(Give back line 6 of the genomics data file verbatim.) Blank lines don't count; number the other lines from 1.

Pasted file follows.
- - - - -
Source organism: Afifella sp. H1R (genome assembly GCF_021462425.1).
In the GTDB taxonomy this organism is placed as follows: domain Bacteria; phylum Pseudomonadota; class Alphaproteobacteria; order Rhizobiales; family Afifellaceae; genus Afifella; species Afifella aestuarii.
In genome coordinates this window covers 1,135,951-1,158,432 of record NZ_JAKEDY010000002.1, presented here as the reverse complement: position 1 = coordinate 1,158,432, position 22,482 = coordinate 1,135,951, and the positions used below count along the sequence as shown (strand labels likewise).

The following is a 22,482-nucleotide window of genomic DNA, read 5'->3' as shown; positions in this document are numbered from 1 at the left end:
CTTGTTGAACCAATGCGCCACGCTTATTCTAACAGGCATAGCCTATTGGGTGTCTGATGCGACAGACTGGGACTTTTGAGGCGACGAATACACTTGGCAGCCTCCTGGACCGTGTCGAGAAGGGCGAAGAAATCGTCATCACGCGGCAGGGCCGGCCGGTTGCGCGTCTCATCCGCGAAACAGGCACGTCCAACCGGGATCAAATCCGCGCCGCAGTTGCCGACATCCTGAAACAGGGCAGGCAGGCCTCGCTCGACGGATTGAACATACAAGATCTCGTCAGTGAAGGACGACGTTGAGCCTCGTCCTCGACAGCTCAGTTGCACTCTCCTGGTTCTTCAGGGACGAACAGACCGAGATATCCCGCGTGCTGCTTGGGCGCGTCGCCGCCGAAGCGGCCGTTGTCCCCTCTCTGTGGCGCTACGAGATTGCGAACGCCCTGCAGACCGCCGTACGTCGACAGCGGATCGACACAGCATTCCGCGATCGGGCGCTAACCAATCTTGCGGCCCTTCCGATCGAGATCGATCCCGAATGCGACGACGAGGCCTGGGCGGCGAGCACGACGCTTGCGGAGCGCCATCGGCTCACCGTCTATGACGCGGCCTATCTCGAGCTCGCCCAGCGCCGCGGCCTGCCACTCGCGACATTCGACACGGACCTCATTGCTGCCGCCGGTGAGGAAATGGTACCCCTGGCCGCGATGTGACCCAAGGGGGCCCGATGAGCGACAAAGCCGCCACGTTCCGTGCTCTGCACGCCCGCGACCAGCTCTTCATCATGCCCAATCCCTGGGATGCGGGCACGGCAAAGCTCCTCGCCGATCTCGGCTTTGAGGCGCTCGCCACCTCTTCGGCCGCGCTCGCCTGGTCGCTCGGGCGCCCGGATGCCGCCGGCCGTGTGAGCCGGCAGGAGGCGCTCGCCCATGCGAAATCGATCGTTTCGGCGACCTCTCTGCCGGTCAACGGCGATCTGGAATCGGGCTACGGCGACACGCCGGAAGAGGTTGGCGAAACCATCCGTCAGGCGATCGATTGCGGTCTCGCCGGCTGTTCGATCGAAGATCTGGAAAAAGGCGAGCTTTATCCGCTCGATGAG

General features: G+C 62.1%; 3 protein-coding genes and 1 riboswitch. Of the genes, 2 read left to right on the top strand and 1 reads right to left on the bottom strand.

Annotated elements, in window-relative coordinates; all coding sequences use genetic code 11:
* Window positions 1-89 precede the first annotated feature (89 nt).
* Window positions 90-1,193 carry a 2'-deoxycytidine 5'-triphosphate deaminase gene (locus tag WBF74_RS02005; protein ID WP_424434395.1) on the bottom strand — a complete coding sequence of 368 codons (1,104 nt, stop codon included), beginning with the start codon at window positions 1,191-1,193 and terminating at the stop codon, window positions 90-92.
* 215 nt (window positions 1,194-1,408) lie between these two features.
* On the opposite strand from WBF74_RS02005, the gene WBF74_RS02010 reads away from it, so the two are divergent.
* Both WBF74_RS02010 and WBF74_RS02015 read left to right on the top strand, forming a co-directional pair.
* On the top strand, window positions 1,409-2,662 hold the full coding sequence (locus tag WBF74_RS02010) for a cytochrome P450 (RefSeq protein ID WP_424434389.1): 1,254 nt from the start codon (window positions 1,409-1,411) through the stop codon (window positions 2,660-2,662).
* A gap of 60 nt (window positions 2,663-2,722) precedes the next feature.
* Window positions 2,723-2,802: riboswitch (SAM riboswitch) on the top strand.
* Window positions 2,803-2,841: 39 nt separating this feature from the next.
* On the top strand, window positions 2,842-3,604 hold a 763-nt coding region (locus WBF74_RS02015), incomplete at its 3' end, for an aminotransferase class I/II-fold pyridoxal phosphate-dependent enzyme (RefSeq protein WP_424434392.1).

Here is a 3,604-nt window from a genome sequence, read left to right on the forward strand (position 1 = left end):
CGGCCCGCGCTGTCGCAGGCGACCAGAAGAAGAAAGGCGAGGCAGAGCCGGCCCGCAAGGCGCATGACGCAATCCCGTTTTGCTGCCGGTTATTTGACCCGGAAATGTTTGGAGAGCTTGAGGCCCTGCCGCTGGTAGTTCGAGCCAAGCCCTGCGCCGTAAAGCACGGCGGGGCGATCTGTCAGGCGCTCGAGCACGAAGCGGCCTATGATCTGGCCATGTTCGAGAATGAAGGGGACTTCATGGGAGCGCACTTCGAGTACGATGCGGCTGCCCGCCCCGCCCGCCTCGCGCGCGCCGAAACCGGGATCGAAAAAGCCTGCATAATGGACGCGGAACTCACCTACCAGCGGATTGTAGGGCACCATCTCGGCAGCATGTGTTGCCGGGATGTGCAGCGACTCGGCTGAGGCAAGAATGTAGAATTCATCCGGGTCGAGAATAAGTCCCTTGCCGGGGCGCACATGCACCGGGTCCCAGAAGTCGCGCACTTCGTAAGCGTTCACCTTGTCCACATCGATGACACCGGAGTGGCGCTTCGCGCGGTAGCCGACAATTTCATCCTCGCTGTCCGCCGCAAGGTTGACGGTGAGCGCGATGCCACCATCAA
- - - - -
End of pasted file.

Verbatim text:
General features: G+C 62.1%; 3 protein-coding genes and 1 riboswitch. Of the genes, 2 read left to right on the top strand and 1 reads right to left on the bottom strand.